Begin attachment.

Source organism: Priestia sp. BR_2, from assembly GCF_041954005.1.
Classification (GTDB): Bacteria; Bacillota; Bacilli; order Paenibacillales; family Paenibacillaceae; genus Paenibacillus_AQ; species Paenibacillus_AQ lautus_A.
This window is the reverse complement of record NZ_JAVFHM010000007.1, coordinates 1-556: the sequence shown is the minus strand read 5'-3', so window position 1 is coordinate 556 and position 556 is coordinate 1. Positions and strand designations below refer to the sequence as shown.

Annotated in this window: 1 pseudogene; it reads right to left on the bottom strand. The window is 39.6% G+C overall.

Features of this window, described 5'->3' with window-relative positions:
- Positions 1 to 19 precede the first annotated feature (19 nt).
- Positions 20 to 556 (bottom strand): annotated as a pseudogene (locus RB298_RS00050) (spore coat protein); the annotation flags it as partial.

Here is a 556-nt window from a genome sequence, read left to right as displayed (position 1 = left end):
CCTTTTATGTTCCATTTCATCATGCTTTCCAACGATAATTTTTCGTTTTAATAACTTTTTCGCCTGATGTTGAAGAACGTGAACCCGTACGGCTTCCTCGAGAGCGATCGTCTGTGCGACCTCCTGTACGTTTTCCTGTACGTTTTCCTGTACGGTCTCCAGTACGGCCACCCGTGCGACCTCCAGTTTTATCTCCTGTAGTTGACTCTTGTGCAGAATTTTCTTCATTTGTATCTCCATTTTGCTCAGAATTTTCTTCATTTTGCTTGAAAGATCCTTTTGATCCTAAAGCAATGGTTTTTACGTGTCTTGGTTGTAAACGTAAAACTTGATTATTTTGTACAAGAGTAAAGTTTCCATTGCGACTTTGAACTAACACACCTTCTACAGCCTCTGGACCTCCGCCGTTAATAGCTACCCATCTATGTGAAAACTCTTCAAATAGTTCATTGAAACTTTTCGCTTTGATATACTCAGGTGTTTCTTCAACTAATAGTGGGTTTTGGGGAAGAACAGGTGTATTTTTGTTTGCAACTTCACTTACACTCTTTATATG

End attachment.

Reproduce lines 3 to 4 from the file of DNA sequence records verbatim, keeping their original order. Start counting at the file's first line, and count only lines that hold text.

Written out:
This window is the reverse complement of record NZ_JAVFHM010000007.1, coordinates 1-556: the sequence shown is the minus strand read 5'-3', so window position 1 is coordinate 556 and position 556 is coordinate 1. Positions and strand designations below refer to the sequence as shown.

Annotated in this window: 1 pseudogene; it reads right to left on the bottom strand. The window is 39.6% G+C overall.